WINGMASTERS is a partnership of two people dedicated to increasing public understanding and appreciation of North American birds of prey. Julie Anne Collier and Jim Parks are both licensed raptor rehabilitators based in Massachusetts. Together they care for injured birds of prey. Most of the birds they rehabilitate can ultimately be released back into the wild, but in some cases the birds are left permanently handicapped. Julie and Jim are further licensed to provide a home for these nonreleasable raptors, and to use them for educational programs. Since 1994 WINGMASTERS has presented over 5000 programs at schools, libraries and museums throughout New England.

WINGMASTERS can trace its roots back to the 1970s, when Julie began her apprenticeship as a falconer and raptor rehabilitator with longtime raptor expert Dick Lucius (see "Can an Eagle Really Love Dick Lucius?" by Julie Anne Collier in the August 1982 issue of Yankee magazine). Dick pioneered the use of nonreleasable birds of prey in educational programs in Massachusetts, and it wasn't long before Julie was giving presentations with him. In the process she made a discovery that would change her career - she loved teaching as much as she loved raptors. As she advanced through the apprenticeship period and earned her licenses in falconry and raptor rehabilitation, Julie began to gather together a group of nonreleasable raptors (some of which are still with her) and to give programs on her own. In 1990 she quit her job as a dictionary editor and illustrator at Merriam Webster Inc. to become a full-time educator. That same year Jim Parks visited Julie to photograph her birds. Soon he was joining her at programs, and he in his turn discovered a love for teaching that changed his life. In 1994 he left his job in management in the Boston area to give raptor programs with Julie full-time. The partnership they had named WINGMASTERS had taken flight.

A unique part of WINGMASTERS educational programs is Julie and Jim's use of raptor-related artifacts. Many of these are of museum quality, and they span many centuries and many diverse cultures. Julie is part Creek and Chickasaw Indian, and from the start of her involvement with birds of prey she was interested in showing audiences the strong connections between Native Americans and birds of prey. She began recreating headdresses, shields, weapons and clothing that incorporated her birds' molted feathers, researching and learning as she worked. She also scoured antique shops for Native American baskets, jewelry, pottery and beadwork. Over two decades, she has expanded her interests to include artifacts from around the world and across the millennia. Julie and Jim integrate this vast collection of raptor-related artifacts into the different educational programs they offer. WINGMASTERS is the only traveling program to do so on this scale and with this degree of diversity and quality.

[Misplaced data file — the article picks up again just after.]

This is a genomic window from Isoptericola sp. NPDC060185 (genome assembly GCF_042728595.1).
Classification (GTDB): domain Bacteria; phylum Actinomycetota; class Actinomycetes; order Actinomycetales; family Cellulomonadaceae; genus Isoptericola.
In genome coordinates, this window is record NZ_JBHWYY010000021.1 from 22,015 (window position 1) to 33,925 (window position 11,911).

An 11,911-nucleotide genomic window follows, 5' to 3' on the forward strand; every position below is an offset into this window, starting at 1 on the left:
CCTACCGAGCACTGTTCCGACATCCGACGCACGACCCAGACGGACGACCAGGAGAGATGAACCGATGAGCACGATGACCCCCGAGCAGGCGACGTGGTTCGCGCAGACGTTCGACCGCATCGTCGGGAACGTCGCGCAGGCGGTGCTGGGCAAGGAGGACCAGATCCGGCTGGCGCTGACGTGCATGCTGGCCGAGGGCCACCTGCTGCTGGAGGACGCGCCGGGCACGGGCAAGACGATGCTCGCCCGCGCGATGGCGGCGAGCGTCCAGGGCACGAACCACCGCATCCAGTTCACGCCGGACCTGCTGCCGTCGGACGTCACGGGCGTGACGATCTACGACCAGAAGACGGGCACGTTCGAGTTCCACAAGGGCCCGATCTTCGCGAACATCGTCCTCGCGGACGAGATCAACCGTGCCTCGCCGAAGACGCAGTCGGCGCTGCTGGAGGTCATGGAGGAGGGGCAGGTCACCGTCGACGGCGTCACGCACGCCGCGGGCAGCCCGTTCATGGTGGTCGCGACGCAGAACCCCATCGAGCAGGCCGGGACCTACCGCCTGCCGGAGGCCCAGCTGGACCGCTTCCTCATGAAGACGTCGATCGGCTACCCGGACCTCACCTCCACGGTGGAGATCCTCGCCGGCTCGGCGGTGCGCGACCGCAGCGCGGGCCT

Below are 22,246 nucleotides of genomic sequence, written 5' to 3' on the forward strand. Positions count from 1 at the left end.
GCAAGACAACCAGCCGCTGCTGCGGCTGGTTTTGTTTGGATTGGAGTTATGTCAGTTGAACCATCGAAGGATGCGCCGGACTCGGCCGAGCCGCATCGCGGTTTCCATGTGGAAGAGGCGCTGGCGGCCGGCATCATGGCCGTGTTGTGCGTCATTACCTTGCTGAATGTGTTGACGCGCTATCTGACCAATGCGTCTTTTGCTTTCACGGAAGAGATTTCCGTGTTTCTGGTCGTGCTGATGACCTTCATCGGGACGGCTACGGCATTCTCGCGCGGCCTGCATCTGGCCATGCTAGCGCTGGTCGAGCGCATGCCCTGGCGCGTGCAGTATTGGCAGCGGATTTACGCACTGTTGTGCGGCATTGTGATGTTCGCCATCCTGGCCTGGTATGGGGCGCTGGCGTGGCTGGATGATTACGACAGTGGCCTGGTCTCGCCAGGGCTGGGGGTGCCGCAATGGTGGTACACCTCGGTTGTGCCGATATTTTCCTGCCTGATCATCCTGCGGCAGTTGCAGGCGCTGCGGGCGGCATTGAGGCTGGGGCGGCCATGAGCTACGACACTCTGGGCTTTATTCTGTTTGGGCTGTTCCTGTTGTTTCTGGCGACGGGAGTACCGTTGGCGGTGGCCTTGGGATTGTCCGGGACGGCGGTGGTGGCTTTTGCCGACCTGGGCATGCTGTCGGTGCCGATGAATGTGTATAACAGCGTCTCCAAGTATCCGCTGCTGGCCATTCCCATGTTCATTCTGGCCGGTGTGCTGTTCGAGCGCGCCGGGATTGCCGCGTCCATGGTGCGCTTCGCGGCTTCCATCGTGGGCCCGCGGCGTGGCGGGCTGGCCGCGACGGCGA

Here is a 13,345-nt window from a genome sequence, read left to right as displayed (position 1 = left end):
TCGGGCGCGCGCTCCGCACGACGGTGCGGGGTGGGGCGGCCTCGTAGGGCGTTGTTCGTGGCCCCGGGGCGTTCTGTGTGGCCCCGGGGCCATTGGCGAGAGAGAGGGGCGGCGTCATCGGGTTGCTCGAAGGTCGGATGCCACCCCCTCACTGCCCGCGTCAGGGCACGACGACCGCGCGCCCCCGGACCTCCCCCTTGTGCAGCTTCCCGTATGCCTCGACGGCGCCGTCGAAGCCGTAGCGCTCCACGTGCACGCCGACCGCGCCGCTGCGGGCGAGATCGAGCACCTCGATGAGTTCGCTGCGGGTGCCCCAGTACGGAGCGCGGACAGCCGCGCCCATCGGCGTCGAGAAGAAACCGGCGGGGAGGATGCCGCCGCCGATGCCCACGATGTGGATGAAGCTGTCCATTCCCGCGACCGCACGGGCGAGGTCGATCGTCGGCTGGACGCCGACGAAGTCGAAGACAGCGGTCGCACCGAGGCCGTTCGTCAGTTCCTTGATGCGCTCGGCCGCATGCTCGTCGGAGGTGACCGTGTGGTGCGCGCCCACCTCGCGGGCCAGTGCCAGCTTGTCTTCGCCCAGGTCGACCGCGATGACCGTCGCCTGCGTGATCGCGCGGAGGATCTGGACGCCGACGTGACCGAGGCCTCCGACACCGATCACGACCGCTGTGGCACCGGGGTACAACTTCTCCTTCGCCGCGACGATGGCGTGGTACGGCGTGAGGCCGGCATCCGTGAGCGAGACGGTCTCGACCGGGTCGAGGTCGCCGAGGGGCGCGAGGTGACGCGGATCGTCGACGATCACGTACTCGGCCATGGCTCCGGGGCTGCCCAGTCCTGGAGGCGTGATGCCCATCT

Over the years Julie and Jim have had ample opportunity to evaluate what teaching methods work and which don't, particularly in schools where most of their programs are given. The partners are firmly committed to giving educational programs of the highest quality. WINGMASTERS presentations are not merely show-and-tell displays, with an unrelated mixture of animals. Each of the different programs is carefully constructed to teach a specific category (such as Ancient Civilizations, Falconry and the Medieval World or Native American Artifacts) that dovetails with school curricula. WINGMASTERS programs are noted for a calm atmosphere that promotes learning. There is always an interactive exchange of questions and answers during the program. However, for the safety of the audience and the well-being of the raptors used in their programs, the birds are never free-flown and are never handled by anyone but Julie and Jim.

Now WINGMASTERS has moved to the next educational level with this Web site, which Julie and Jim hope will become a valuable educational resource for teachers and students everywhere. Posted here are in-depth species profiles on raptors of the Northeast, accompanied by Julie's artwork and Jim's photographs. The site will be constantly updated with articles on birds of prey in history and art. These will be specifically designed to mesh with school curricula and to provide educators with hard-to-come-by research information. Julie and Jim hope to make their Web site good-looking as well as informative, a showcase for the magnificent birds of prey that have been part of their lives for more than two decades.


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